It was a real privilege to have the help of Rev Caleb Hembd at our recent communion season. I am grateful to him for taking the time to come all the way from Gisborne, New Zealand to be with us.
On the Thursday morning we were directed, through the preaching of the word, to consider the case of Jonah. In particular, we noted the conflict between sense and faith in his soul, as he wondered at his own sinful rebellion and God’s preserving mercies. The language of sense was, “I am cast out of thy sight,” whilst the language of faith was, “yet I will look again toward thy holy temple.” It is interesting to observe that, though he believed in the God of creation and providence, yet it was to God (as revealing Himself as a just God and a Saviour) that Jonah looked, when convinced of his sinful unworthiness. He looked by faith to God’s holy temple – the place of sacrifice and offering, which of course, typified the Christ to come.
In the evening, we were directed to 2 Samuel 14:14. Here the wise woman directed her appeal to David by way of a parable. The context to this parable was noted, together with its teaching and application. The minister observed the solemn thought, that every sin that has ever been committed must be punished, for God is just. Sin must be punished – either in the sinner – or the sacrifice. We cannot hope to atone for our own sin, but ‘Christ died for the ungodly’, and it is to that Saviour we must look for pardon and acceptance with God, through Him.
On Friday morning, the duty of self-examination was before us. The portion preached upon was found in John 6:66-68. There we find many disciples going back from Jesus. This was very strange as the Saviour was speaking to such about very precious and spiritual things. Sadly of course, this may be so in our day when some may well, and do, take offense at the gospel.The three points which the minister wanted us to note were i. Those who went back ii. The character of one who held fast to Christ and iii. The confession of this one. What a remarkable confession that was, “Lord, to whom shall we go? thou hast the words of eternal life.” One very clear mark of grace in God’s people is the grace of perseverance. Whilst Judas was one who for a time continued with Christ, even when others at this time went back, ultimately, he too fell away. What need we have of the prayer, “Lord keep me, for I trust in Thee.”
On Friday evening at the fellowship meeting, the brethren were directed to consider marks of grace from the same portion of divine truth preached upon in the morning. Helpful marks of grace were brought forth by the men who spoke. Like Peter, the true believer is brought back again and again to this very point, “Lord, to whom shall I go? thou hast the words of eternal life…”
On Saturday, in view of preparation for the Communion Sabbath, the minister wished us to be reminded of the value of the means of grace. To this end, the case of Lydia in Acts 16 was meditated upon. Her attendance at the means of grace was considered, together with the benefit she received and the lessons for ourselves on the Saturday of the Communion. Five lessons were suggested – That we use the means of grace – seriously, diligently, prayerfully, charitably (desiring the good of others in communion) and hopefully.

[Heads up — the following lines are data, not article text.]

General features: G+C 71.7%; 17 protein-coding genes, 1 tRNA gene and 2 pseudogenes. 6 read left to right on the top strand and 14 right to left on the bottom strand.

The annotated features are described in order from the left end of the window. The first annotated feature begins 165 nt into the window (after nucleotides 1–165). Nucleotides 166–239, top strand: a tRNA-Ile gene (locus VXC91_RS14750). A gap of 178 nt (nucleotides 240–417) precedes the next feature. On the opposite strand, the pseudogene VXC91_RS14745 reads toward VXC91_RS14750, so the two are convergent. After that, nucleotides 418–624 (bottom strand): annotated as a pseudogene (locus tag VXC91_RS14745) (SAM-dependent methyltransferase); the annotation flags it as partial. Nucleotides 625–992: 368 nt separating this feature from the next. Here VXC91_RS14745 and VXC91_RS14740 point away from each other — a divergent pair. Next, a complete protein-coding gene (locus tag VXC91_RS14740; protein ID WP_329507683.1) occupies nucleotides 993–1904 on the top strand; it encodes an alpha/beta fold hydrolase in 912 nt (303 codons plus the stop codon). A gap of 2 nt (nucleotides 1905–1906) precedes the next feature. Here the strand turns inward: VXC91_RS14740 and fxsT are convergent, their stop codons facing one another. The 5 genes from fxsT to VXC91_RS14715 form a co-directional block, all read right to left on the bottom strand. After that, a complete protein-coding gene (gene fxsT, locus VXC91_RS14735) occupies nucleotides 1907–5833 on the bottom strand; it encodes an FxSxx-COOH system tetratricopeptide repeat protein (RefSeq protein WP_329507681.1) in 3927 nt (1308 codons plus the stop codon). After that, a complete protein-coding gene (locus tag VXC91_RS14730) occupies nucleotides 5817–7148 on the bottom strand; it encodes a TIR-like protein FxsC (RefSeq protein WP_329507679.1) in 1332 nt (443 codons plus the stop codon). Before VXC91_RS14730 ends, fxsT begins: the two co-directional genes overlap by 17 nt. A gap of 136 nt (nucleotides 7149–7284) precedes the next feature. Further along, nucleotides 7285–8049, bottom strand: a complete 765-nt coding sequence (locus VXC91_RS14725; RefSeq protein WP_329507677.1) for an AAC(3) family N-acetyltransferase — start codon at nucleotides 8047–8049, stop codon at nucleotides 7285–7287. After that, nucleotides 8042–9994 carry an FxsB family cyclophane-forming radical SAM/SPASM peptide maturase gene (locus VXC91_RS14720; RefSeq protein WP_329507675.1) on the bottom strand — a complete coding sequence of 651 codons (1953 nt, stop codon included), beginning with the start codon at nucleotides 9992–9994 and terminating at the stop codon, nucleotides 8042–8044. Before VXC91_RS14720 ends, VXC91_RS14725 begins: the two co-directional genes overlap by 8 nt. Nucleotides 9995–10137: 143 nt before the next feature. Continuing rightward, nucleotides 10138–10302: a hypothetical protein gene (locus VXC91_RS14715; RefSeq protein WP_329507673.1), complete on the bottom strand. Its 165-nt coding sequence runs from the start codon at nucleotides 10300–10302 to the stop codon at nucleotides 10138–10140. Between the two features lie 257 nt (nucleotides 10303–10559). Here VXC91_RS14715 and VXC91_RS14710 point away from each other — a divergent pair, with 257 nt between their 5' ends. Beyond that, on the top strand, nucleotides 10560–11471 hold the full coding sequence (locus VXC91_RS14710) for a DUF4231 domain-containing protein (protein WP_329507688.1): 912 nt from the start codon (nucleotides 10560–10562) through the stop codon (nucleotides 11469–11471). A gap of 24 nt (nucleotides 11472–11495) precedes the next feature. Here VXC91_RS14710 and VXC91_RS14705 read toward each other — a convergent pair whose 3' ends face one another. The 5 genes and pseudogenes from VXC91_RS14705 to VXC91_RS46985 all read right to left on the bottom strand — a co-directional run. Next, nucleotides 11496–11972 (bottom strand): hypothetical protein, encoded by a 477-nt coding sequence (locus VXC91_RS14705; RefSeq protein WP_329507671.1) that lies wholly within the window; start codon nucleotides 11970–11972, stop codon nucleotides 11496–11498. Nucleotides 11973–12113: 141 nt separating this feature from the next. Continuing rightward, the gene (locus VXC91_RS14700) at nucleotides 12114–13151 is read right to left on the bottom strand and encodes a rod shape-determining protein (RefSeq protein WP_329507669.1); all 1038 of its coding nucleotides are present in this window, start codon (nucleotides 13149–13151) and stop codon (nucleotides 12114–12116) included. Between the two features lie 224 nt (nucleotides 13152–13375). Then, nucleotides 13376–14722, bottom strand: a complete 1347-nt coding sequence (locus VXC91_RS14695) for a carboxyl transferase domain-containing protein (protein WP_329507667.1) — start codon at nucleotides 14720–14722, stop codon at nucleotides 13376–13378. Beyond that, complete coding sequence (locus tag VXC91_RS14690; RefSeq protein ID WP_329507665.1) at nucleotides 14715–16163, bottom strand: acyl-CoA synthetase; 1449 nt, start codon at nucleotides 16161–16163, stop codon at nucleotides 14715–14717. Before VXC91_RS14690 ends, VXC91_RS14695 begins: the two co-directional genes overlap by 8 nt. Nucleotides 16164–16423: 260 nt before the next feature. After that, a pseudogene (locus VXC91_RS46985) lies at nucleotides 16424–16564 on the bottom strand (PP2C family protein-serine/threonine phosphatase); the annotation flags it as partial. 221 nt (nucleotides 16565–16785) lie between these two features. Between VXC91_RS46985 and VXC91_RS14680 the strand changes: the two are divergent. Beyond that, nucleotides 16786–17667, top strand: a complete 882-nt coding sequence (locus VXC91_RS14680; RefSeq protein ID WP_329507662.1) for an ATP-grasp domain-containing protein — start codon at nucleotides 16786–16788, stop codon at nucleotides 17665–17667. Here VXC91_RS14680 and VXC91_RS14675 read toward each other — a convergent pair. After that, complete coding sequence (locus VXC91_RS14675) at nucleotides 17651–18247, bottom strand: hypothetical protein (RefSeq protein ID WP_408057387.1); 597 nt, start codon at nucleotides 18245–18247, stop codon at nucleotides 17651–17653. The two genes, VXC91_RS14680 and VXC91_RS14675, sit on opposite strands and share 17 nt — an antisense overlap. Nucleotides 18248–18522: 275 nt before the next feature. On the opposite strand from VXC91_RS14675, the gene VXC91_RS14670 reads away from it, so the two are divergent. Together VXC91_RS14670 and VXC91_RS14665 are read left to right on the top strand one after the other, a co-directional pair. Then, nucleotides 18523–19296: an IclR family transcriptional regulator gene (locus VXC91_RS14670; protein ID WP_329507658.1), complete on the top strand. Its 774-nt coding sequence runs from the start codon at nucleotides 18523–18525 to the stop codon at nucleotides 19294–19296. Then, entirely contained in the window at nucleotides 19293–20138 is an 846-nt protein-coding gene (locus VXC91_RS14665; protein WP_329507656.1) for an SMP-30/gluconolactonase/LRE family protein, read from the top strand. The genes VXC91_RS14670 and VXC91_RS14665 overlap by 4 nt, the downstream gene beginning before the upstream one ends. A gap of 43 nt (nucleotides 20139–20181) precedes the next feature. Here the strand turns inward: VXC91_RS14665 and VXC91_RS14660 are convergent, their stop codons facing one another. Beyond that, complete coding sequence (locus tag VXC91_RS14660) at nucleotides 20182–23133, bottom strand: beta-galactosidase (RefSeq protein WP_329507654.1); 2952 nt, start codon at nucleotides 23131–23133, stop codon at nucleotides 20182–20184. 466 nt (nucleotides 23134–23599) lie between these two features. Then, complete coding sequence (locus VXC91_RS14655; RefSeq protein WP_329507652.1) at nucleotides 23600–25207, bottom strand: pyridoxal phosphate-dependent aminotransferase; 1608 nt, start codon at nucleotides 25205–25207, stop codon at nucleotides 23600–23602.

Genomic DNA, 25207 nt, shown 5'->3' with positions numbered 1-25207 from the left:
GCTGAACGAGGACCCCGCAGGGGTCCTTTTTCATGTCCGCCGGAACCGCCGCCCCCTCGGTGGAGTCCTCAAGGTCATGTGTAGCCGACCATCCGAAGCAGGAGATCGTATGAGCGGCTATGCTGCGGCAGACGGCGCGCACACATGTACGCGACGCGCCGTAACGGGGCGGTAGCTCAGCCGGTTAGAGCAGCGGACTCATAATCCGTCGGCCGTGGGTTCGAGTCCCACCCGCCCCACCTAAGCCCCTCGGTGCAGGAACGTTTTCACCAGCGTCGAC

In the action sermon on Sabbath morning, we looked at Psalm 69:9 ‘For the zeal of thine house hath eaten me up; and the reproaches of them that reproached thee are fallen upon me.’ The minister preached on: i. The Father’s house ii. The Zeal of Christ for the Father’s house and iii. The reproach that He endured for it. The Saviour was reproached in His offices of a prophet, of a priest and of a king. All of this was in the course of His doing the will of the Father and saving a number that no man can number of the lost race of Adam. Following the Fencing of the Table, once again, the Lord’s Table was served in our congregation and witness given to the Saviour, who loved His people even unto death.
On Sabbath evening we were asked the question “Whose disciples are we?” This was in connection with John 9:27-28. In that passage, the man born blind whose sight was given him by Jesus asked the Pharisees, “will you also be his disciples.” the application was made to the gospel hearer. How often we have heard the good news of the gospel, but must not some of us not face up to that sinful unwillingness to become the disciples of Jesus? No matter how many times the once blind man told the Pharisees how he was blessed by the Lord Jesus, yet he feared, they would remain unwilling to become His disciples.
On Monday evening, we concluded a most pleasant communion season with a service of thanksgiving. The truth we considered was found in Luke 17:15-16. Only one leper returned to give God thanks and he was a Samaritan. The question was asked, “what is true thankfulness in the eyes of God?” It was suggested that this was when our thankfulness, like that of the Samaritan, takes us back to Christ who has blessed us. It is when we, like him, make an unashamed profession of Christ. Finally, it is when our thankfulness, like his, is accompanied by humility. His reward for a thankful spirit – “Arise, go thy way: thy faith hath made thee whole.” Surely this must have given him an assurance of His interest in Christ.
So, it now becomes us, to pray that the Holy Spirit would be pleased to follow the Word preached and Sacrament administered with his own divine blessing.
‘Unto thee, O God, do we give thanks, unto thee do we give thanks: for that thy name is near thy wondrous works declare.‘ (Psalm 75:1)
G B Macdonald